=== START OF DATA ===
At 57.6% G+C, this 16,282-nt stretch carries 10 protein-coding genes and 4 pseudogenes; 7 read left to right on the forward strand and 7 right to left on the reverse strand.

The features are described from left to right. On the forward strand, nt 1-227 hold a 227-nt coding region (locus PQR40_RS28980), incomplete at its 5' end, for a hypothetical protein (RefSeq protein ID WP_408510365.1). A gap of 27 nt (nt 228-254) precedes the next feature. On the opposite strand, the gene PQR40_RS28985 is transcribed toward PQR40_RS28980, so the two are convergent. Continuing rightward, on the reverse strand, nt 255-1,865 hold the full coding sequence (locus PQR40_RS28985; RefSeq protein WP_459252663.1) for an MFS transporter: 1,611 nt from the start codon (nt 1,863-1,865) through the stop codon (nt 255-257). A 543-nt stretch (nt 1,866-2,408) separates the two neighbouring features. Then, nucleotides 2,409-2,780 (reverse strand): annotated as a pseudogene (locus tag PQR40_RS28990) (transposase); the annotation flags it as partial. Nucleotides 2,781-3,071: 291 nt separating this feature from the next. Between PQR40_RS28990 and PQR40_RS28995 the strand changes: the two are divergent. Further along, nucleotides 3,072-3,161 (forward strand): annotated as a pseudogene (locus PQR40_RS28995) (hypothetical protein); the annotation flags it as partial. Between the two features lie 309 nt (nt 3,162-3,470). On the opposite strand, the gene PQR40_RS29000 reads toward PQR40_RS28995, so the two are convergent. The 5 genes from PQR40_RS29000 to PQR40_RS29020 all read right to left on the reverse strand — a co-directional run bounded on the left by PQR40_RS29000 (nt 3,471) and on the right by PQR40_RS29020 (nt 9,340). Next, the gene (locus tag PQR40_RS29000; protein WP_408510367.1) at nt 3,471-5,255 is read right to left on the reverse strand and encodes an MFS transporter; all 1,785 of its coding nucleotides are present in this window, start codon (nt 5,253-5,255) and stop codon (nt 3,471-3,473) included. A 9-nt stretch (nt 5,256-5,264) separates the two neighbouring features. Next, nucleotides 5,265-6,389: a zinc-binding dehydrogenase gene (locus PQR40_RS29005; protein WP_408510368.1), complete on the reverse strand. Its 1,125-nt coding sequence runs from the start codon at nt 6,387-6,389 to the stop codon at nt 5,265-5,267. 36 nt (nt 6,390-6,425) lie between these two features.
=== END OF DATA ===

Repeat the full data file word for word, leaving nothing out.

At 57.6% G+C, this 16,282-nt stretch carries 10 protein-coding genes and 4 pseudogenes; 7 read left to right on the forward strand and 7 right to left on the reverse strand.

The features are described from left to right. On the forward strand, nt 1-227 hold a 227-nt coding region (locus PQR40_RS28980), incomplete at its 5' end, for a hypothetical protein (RefSeq protein ID WP_408510365.1). A gap of 27 nt (nt 228-254) precedes the next feature. On the opposite strand, the gene PQR40_RS28985 is transcribed toward PQR40_RS28980, so the two are convergent. Continuing rightward, on the reverse strand, nt 255-1,865 hold the full coding sequence (locus PQR40_RS28985; RefSeq protein WP_459252663.1) for an MFS transporter: 1,611 nt from the start codon (nt 1,863-1,865) through the stop codon (nt 255-257). A 543-nt stretch (nt 1,866-2,408) separates the two neighbouring features. Then, nucleotides 2,409-2,780 (reverse strand): annotated as a pseudogene (locus tag PQR40_RS28990) (transposase); the annotation flags it as partial. Nucleotides 2,781-3,071: 291 nt separating this feature from the next. Between PQR40_RS28990 and PQR40_RS28995 the strand changes: the two are divergent. Further along, nucleotides 3,072-3,161 (forward strand): annotated as a pseudogene (locus PQR40_RS28995) (hypothetical protein); the annotation flags it as partial. Between the two features lie 309 nt (nt 3,162-3,470). On the opposite strand, the gene PQR40_RS29000 reads toward PQR40_RS28995, so the two are convergent. The 5 genes from PQR40_RS29000 to PQR40_RS29020 all read right to left on the reverse strand — a co-directional run bounded on the left by PQR40_RS29000 (nt 3,471) and on the right by PQR40_RS29020 (nt 9,340). Next, the gene (locus tag PQR40_RS29000; protein WP_408510367.1) at nt 3,471-5,255 is read right to left on the reverse strand and encodes an MFS transporter; all 1,785 of its coding nucleotides are present in this window, start codon (nt 5,253-5,255) and stop codon (nt 3,471-3,473) included. A 9-nt stretch (nt 5,256-5,264) separates the two neighbouring features. Next, nucleotides 5,265-6,389: a zinc-binding dehydrogenase gene (locus PQR40_RS29005; protein WP_408510368.1), complete on the reverse strand. Its 1,125-nt coding sequence runs from the start codon at nt 6,387-6,389 to the stop codon at nt 5,265-5,267. 36 nt (nt 6,390-6,425) lie between these two features.